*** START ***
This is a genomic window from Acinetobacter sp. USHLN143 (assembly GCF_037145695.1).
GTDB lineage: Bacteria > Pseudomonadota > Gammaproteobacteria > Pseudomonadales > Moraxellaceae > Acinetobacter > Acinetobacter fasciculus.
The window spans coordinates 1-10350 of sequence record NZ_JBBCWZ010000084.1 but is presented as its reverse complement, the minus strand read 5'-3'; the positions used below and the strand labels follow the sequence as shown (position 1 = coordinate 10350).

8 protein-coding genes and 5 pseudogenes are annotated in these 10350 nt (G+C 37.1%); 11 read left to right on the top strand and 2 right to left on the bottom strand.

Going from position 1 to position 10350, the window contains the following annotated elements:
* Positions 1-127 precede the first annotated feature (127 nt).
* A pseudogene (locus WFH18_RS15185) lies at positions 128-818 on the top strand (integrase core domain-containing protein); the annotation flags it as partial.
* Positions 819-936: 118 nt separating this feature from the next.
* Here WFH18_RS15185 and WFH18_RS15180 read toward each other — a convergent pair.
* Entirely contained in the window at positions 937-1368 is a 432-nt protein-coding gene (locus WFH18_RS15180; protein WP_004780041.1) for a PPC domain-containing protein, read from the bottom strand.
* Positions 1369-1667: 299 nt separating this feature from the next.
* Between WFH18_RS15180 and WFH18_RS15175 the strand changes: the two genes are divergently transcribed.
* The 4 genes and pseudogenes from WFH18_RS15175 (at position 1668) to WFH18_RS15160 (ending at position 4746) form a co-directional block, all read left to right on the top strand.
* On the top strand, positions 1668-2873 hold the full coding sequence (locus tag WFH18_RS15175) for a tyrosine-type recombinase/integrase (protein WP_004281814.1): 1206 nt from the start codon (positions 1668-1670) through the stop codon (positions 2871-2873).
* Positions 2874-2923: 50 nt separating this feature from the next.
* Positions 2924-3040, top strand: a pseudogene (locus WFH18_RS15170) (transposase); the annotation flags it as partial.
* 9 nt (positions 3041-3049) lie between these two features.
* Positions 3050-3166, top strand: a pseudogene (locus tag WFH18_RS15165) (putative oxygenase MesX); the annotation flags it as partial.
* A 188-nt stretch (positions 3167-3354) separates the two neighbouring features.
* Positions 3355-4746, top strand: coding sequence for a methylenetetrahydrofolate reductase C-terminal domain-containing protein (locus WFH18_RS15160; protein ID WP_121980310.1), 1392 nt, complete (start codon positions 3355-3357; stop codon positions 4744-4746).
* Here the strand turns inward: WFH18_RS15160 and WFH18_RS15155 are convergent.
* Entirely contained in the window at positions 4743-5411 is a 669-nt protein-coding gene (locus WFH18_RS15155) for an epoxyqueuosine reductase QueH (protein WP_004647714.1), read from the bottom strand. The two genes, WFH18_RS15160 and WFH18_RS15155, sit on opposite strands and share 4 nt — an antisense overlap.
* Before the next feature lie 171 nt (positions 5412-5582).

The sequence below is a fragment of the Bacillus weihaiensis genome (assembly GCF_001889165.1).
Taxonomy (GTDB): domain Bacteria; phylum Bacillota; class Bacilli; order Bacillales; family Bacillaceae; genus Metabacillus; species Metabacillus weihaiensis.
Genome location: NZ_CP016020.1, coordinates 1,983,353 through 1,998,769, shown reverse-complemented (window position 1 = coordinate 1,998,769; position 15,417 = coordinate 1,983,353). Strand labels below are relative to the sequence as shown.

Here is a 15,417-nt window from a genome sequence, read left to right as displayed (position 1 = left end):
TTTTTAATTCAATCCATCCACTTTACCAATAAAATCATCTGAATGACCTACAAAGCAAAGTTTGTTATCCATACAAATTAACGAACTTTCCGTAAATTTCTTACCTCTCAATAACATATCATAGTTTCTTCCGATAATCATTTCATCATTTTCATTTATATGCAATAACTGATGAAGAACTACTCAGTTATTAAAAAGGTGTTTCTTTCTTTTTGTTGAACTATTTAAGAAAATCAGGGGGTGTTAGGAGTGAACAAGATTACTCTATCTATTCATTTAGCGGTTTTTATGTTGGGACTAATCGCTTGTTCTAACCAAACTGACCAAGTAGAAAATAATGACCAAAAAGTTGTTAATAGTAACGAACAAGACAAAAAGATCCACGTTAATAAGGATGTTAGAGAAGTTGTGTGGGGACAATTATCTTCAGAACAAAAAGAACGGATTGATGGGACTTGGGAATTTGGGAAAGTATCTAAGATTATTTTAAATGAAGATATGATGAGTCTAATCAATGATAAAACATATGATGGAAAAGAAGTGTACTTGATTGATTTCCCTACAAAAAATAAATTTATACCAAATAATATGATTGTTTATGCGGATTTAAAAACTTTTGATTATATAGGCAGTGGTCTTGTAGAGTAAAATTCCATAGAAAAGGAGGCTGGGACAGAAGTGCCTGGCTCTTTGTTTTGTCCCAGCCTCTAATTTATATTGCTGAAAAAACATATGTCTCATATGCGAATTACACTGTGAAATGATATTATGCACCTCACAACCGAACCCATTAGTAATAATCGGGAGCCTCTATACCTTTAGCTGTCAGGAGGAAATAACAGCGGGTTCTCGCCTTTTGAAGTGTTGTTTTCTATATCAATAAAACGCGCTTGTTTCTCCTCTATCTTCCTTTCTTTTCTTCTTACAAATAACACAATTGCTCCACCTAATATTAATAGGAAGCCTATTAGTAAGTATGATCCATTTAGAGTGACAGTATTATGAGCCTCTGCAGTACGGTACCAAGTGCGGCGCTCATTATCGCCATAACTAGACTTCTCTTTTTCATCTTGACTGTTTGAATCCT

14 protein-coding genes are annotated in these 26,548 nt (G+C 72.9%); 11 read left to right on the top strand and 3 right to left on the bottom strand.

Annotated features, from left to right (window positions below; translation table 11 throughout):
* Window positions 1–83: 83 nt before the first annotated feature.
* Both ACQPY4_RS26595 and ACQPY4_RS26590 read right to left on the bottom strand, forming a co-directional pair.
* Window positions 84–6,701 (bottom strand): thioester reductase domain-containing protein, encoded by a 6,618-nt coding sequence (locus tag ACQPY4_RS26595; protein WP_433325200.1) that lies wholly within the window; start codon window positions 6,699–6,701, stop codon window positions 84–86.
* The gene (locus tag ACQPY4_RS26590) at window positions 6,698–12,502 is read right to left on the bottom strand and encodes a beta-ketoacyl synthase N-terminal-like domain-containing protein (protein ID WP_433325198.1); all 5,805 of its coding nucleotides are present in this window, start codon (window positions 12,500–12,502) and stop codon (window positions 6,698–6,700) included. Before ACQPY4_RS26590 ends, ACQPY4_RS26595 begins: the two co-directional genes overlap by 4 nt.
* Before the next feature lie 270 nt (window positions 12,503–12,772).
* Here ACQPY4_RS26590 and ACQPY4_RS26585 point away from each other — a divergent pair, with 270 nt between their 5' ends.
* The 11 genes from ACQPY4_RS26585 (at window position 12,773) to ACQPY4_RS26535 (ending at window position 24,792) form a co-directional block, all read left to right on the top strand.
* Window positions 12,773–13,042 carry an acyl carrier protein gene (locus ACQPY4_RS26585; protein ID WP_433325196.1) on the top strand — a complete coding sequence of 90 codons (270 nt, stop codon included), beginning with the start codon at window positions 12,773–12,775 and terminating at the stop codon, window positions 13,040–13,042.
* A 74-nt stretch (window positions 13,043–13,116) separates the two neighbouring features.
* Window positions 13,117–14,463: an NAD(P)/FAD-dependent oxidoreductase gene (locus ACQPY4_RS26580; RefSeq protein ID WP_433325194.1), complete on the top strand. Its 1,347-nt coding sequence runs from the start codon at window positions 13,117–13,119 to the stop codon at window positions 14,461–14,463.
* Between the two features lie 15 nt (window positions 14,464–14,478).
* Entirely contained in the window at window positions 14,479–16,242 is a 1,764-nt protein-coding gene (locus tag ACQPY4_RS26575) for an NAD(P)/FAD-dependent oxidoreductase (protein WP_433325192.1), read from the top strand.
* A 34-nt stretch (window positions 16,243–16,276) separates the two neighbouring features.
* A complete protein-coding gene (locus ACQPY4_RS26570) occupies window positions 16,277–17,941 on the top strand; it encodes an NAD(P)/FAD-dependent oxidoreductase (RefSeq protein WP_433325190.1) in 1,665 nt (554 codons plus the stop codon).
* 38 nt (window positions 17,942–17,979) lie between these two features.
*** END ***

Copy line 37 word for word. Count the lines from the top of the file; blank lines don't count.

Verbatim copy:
* The 11 genes from ACQPY4_RS26585 (at window position 12,773) to ACQPY4_RS26535 (ending at window position 24,792) form a co-directional block, all read left to right on the top strand.